Simpler, more flexible, more productive, more efficient - as the demands on plant and machinery rise, so too does the level of automation. And control technology has a key role. It is the playmaker; it processes the digital and analogue signals from the sensors and input devices, sends them to actuators, drives and control devices and keeps the plant running. The processes required to do this are becoming increasingly complex; the number of relationships within a machine is rising and the level of networking is also growing. This creates additional challenges in terms of handling. At the same time, in many sectors people are moving ever closer to the process, to fit and set up machinery for example. Where man-machine interaction is as close as possible, it can help to improve plant availability and therefore increase productivity. Accordingly, safe automation is becoming increasingly important within the whole automation concept. With intelligent, safe control architectures, users have the freedom they need for customized implementation of the safety requirements for design, operating and service concepts, as well as operator regulations.
The result is a specific requirement profile based on the machine type, application area and necessary safety concept - depending on the prescribed risk assessment. It may make sense, therefore, to operate existing machine control systems and safety control systems separately or even to merge them within one joint automation system. Not every concept is equally suitable for all machines.
The determining factor when selecting the appropriate safety system is the plant's function range. For example, by their very nature, stand-alone machines have fewer safety functions than interlinked machines and do not need an overriding safety function, such as a safety area shutdown. Configurable control systems are particularly suitable for this type of application. One classic application area is series machine building. In this case, manufacturers are often forced to use prescribed or country-specific machine control systems. Slight changes are continually needed to the standard automation concept. Openness is therefore essential. As the Pilz configurable control systems PNOZmulti supports all common fieldbus and Ethernet-based communication systems, for example, machine operators can choose the operational control system that best suits their individual needs and don't need to worry about how safety is connected. Both manufacturers and users benefit from this standardization of safety, in terms of troubleshooting, machine design and training.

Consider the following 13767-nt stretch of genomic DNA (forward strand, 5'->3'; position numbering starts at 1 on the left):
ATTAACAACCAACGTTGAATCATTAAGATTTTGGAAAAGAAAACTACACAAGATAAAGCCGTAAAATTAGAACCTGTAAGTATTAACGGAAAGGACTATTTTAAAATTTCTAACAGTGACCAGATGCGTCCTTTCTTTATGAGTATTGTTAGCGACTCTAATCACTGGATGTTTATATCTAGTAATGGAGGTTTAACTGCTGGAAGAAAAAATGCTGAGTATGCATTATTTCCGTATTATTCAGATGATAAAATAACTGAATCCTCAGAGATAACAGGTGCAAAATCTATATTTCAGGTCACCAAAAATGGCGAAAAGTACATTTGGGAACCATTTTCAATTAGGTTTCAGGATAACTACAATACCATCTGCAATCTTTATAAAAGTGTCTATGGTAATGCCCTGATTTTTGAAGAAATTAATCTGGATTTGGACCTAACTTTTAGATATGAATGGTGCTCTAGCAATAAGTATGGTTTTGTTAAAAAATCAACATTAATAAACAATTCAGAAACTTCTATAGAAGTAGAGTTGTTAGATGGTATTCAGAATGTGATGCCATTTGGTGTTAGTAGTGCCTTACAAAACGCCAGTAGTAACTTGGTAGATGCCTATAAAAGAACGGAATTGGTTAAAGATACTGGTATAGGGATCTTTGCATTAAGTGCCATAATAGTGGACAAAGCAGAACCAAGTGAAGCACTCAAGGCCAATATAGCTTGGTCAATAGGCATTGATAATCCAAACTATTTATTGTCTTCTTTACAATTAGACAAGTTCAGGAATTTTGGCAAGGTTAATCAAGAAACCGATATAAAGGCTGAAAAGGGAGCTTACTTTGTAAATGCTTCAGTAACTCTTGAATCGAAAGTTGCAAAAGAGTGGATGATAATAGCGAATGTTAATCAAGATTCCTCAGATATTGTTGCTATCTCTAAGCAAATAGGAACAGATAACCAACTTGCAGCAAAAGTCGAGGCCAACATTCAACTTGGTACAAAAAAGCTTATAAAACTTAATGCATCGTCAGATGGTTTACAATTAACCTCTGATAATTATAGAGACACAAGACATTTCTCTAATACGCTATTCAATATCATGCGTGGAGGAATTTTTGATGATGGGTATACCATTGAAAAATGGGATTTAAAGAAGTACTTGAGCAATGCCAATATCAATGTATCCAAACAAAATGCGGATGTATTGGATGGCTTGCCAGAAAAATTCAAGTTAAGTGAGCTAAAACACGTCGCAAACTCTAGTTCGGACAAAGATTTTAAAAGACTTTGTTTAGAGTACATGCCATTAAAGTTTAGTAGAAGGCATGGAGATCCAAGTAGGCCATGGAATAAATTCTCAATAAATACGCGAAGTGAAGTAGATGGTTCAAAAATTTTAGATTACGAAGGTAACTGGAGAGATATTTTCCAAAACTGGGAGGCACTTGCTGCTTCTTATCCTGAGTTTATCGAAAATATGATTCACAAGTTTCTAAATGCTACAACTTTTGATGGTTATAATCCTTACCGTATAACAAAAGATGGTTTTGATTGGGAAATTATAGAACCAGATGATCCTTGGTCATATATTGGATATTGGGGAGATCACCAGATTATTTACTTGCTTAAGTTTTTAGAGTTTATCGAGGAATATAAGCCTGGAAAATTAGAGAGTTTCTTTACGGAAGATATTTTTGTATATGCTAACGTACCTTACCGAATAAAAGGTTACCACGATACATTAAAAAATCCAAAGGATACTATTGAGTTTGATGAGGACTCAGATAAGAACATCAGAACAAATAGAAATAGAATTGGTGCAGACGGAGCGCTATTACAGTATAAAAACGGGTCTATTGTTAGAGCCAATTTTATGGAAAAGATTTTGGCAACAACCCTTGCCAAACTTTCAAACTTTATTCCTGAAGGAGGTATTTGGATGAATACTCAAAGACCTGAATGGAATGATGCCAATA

Ease of use is one of the strengths of the configurable control systems PNOZmulti. Instead of carrying out the wiring manually, the user creates a safety program quickly and simply using the software tool PNOZmulti Configurator and the certified function blocks for safety-related functions that are stored within it. Compared with conventionally wired solutions, users save time and money on design, configuration, commissioning, diagnostics and maintenance. The configurable control systems PNOZmulti are also powerful enough to assume complete machine control on smaller machines. As a result, the machine builder has no need for an additional control system and so can make savings in a range of areas, from hardware costs and space in the control cabinet to procurement and stock holding costs.
Safety and standard in one system
Increasingly, safety is no longer just dominated by static events, such as the actuation of an emergency stop mechanism or the opening of a guard door, but must be capable of reacting to sometimes multifaceted situations or to the results of complex calculations. Dynamic safety concepts, such as different operating modes or torque monitoring based on the position of one or more axes, will continue to find their way into the control architecture in the future. Increasingly, that requires more complex relationships with the individual elements in the overall process chain. Machine data - whether for standard or safety - must be capable of being processed together.